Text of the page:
Nassau has used ShotSpotter since 2009 in communities including Roosevelt, Uniondale, Freeport and Elmont, county officials said. The technology is operational in more than 125 cities and police departments nationwide, including in New York City since March 2015.

Suffolk launched ShotSpotter in late 2011 in Huntington Station and later extended the program to sections of Brentwood, Wyandanch, North Bellport and North Amityville. The county had spent $1.5 million on the program when Bellone eliminated its funding in 2018, citing the program's ineffectiveness.

On Friday, Bellone said ShotSpotter is worth utilizing again in selective areas.

"The technology has evolved in such a way that we think it makes sense to take another look and to utilize it once again," Bellone said at a separate news conference in Hauppauge. "And we think that we'll have a different experience."

ShotSpotter, Tierney said, has become more streamlined, with reports sent through an app directly to a police officer's squad car rather than through a dispatcher. Officers, he said, will be given a map of where the gunshots were fired, directions to the location, the number of shots fired and whether they came from street level or from a higher elevation.

"It's imperative to have the most advanced and cutting edge technology, which is such an important part of fighting crime today and going forward into the future," Stern said.

Restoring ShotSpotter countywide would cost between $1.5 and $1.8 million, Tierney said.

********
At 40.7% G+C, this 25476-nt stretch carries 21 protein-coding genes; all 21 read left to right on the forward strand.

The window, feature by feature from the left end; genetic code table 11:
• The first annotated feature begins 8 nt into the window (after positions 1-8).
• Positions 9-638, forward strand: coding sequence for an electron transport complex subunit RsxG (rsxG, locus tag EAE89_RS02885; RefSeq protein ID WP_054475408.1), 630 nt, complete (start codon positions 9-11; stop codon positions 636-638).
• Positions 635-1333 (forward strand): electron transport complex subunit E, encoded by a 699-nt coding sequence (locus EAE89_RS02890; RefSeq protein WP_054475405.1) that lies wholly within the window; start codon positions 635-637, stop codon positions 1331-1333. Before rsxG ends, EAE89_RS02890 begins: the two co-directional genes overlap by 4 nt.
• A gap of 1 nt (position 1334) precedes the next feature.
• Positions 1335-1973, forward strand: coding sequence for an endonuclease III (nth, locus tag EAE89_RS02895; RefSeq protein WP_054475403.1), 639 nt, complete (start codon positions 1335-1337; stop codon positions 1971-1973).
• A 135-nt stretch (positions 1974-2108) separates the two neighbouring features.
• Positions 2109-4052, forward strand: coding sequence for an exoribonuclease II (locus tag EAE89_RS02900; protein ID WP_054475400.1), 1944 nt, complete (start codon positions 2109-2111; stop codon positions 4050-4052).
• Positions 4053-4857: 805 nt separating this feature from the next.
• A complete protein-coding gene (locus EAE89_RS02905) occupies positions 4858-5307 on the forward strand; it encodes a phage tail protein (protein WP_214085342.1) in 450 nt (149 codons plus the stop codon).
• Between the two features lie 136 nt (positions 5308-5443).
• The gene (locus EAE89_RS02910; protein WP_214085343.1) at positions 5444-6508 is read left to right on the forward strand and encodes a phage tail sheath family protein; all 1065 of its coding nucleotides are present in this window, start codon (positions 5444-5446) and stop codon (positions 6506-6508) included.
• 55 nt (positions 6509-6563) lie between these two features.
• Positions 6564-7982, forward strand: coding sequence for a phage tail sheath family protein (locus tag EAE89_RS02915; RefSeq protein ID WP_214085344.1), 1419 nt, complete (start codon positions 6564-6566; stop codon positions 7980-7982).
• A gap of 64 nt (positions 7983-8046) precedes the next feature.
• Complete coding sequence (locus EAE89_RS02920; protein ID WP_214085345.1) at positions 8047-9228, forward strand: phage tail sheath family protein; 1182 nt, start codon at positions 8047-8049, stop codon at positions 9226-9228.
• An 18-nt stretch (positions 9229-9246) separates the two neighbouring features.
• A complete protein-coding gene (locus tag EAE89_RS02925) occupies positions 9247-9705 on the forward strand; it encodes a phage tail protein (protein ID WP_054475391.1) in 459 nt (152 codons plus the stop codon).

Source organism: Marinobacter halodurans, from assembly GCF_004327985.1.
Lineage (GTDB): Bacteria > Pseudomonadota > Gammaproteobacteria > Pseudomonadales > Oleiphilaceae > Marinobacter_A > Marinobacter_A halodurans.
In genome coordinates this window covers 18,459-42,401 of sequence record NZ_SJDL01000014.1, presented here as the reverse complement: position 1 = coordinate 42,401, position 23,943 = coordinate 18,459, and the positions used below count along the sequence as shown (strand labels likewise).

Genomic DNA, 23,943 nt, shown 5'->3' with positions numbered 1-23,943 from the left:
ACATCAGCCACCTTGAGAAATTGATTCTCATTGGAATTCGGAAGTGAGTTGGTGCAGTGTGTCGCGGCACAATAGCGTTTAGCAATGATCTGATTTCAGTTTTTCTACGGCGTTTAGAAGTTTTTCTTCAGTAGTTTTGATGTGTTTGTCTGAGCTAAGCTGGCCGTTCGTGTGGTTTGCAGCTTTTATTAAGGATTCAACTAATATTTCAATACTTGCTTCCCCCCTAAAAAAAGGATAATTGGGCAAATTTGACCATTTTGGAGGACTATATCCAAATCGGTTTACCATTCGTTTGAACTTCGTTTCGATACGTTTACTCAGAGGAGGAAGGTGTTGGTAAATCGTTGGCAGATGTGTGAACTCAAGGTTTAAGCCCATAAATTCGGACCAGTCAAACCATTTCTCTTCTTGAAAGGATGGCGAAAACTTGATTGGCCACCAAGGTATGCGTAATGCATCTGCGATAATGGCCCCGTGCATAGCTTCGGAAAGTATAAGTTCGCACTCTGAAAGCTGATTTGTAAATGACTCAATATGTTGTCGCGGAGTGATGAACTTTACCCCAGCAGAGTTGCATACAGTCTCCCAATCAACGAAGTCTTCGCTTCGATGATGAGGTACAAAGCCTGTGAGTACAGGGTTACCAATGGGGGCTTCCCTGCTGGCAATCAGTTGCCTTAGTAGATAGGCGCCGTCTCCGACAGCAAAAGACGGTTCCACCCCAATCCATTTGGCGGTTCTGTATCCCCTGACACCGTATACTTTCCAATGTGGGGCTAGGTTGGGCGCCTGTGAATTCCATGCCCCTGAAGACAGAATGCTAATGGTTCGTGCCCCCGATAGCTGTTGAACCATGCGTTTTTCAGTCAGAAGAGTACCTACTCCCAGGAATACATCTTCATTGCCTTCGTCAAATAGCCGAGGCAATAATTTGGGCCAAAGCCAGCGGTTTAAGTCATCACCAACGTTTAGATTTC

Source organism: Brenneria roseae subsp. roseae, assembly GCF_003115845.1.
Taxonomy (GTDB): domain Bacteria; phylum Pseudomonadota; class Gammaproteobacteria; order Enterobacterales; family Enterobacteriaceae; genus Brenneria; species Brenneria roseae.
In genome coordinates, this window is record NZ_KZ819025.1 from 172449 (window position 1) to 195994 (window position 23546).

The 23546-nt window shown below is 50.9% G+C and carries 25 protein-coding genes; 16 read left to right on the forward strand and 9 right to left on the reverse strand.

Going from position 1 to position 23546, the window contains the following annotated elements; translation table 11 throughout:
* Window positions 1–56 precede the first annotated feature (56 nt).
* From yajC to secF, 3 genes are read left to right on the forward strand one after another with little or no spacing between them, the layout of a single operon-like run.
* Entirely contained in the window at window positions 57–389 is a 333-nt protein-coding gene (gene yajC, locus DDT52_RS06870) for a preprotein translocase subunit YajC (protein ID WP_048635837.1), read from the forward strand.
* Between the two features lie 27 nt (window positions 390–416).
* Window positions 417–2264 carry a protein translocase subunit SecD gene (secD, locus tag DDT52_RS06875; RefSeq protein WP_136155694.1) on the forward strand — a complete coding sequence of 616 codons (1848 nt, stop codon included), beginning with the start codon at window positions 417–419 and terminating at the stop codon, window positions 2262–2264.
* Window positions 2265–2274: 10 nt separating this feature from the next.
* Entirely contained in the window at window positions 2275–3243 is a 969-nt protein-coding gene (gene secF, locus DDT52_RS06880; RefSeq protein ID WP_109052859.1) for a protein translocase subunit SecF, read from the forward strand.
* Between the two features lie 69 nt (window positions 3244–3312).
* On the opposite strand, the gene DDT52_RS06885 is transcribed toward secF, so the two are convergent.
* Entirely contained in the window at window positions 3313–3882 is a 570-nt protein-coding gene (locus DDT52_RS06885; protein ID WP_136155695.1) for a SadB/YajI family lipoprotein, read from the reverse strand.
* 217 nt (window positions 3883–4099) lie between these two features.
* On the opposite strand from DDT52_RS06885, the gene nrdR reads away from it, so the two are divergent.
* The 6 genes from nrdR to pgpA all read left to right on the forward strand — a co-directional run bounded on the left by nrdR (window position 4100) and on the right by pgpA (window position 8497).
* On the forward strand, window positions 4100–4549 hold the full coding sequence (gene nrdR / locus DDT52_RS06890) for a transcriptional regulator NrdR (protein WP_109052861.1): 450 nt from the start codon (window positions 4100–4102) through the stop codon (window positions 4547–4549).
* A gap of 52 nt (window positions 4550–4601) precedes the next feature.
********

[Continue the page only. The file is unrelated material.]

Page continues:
Bellone said he and county lawmakers would now look at securing additional funding to expand the program but said "deploying it in one location at a time and to look at its effectiveness is what makes sense."

In April, Suffolk lawmakers directed the county police department to take a fresh look at ShotSpotter, its past problems and what advances had been made since.

Minority Leader Jason Richberg (D-West Babylon), who proposed the study, said the analysis suggests the program is worth reviving.

"But I think we need to be more strategic with where we put it," Richberg said. "Where have the shootings been since 2018? Should we be expanding it? Should we be contracting it? Do we need to be adding different areas?"

ShotSpotter uses acoustic sensors and other technology to notify police of gunfire within 60 seconds, while also collecting data that can help prevent violence, the company has said.

Erica Rimmer, of Dix Hills, said she wishes ShotSpotter had been in place last August when her son, Luis Cameron Rimmer-Hernandez, was shot and killed by a then 14-year-old suspect in front of a home in Huntington Station.

The grieving mother said it's possible that police would have responded to the scene sooner if ShotSpotter was in place at the time, potentially saving her son's life.

"If it can prevent another mother from losing their child or their family," Rimmer said Friday at Tierney's news conference with other family members, all wearing "Justice for Cam" T-shirts. "I think this program will definitely be beneficial for another mother not having to bury their child for a senseless crime."

With Cecilia Dowd